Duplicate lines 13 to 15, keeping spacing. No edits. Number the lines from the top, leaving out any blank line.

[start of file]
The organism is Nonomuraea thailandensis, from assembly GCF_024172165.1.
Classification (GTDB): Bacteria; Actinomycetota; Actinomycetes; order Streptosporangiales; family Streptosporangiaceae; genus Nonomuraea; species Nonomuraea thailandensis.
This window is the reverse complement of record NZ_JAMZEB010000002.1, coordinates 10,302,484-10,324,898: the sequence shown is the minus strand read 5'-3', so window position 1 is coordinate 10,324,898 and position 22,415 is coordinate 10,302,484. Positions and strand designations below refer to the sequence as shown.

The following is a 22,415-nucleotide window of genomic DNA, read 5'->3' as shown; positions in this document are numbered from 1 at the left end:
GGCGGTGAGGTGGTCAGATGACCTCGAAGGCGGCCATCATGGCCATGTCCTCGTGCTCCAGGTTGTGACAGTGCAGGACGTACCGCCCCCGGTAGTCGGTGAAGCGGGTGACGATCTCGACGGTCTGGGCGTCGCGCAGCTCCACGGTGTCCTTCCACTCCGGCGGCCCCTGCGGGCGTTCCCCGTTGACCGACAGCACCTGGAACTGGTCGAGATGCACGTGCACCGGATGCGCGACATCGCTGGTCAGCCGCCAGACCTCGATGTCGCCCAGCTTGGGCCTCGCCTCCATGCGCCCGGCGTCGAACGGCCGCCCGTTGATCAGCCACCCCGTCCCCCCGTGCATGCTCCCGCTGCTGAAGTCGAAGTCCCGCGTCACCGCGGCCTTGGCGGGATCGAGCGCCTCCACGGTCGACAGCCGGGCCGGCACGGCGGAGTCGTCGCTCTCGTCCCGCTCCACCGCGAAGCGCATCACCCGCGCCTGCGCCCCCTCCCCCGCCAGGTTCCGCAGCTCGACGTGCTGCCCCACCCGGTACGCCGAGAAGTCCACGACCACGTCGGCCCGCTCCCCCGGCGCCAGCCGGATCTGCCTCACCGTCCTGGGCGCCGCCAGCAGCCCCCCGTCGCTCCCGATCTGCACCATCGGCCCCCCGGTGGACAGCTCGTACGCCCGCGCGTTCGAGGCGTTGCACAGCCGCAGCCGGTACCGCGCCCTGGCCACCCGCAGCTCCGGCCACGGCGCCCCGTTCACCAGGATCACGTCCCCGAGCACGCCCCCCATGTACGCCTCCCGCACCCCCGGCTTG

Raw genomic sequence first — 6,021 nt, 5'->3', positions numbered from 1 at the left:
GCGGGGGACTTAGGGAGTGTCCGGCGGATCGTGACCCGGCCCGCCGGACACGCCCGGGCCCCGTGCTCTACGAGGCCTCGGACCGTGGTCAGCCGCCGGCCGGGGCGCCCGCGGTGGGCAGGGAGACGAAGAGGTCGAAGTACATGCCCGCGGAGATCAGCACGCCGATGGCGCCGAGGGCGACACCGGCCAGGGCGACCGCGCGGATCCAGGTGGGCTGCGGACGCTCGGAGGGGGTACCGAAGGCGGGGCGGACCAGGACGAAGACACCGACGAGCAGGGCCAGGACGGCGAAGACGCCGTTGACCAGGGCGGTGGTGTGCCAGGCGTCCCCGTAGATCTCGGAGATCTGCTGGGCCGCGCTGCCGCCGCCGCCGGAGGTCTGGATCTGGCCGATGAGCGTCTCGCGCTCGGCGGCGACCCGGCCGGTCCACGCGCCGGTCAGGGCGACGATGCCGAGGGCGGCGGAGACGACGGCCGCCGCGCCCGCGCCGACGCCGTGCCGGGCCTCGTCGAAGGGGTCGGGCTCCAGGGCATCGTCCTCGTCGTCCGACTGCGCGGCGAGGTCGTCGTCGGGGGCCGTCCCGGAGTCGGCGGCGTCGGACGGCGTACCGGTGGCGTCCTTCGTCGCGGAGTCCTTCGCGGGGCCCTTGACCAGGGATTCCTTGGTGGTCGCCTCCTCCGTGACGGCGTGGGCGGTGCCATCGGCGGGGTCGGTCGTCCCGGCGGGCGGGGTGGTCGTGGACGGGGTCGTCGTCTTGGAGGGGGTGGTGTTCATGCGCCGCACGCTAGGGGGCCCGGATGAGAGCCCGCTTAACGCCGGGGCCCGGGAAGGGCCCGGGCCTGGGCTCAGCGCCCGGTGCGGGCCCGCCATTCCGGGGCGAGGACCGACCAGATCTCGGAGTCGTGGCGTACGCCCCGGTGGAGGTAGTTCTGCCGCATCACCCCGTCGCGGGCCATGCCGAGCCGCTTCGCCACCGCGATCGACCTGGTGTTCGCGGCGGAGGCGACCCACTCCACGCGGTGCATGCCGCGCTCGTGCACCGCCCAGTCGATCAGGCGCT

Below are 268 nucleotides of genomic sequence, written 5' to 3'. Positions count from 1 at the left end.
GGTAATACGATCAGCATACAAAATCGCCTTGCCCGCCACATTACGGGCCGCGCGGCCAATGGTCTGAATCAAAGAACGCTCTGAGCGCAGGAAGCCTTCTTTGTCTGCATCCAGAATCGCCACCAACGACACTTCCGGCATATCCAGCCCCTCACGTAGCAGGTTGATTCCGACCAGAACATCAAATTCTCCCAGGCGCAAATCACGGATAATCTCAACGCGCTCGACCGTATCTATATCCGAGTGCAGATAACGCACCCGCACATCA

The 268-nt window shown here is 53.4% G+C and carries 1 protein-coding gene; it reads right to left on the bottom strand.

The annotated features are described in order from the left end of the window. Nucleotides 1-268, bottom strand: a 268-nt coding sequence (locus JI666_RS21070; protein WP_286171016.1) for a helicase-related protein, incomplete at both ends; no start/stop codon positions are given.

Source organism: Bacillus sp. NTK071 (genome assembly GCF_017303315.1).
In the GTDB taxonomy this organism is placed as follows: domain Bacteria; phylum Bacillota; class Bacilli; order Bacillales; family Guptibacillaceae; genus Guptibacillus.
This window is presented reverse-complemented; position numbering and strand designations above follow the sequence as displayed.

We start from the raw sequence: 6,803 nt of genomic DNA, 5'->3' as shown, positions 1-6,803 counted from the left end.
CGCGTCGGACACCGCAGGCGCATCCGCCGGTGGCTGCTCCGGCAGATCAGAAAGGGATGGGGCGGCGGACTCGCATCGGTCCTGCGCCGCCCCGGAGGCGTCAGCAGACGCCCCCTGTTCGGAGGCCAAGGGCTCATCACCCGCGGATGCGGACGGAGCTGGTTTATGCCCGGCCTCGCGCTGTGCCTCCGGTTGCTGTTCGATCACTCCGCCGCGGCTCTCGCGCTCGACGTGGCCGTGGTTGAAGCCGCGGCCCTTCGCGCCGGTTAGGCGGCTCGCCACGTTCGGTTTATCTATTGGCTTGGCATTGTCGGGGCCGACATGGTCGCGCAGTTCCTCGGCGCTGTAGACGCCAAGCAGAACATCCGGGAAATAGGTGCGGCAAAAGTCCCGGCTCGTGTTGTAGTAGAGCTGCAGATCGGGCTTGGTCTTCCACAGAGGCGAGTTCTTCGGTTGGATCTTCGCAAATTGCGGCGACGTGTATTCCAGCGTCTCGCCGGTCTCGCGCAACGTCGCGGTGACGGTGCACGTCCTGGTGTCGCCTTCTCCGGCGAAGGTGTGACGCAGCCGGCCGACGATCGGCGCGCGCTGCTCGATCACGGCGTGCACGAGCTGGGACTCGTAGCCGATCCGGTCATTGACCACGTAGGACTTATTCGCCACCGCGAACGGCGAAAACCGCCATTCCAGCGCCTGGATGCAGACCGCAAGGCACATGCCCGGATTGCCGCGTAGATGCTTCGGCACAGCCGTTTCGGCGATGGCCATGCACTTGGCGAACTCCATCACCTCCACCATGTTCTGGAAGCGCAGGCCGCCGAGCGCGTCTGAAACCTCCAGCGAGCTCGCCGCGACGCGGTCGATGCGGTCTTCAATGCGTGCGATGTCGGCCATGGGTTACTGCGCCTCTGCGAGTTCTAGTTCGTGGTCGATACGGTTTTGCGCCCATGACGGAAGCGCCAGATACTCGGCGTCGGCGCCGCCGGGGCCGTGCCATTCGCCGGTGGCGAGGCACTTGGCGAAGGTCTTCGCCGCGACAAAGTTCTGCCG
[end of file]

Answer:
In the GTDB taxonomy this organism is placed as follows: domain Bacteria; phylum Bacillota; class Bacilli; order Bacillales; family Guptibacillaceae; genus Guptibacillus.
This window is presented reverse-complemented; position numbering and strand designations above follow the sequence as displayed.

We start from the raw sequence: 6,803 nt of genomic DNA, 5'->3' as shown, positions 1-6,803 counted from the left end.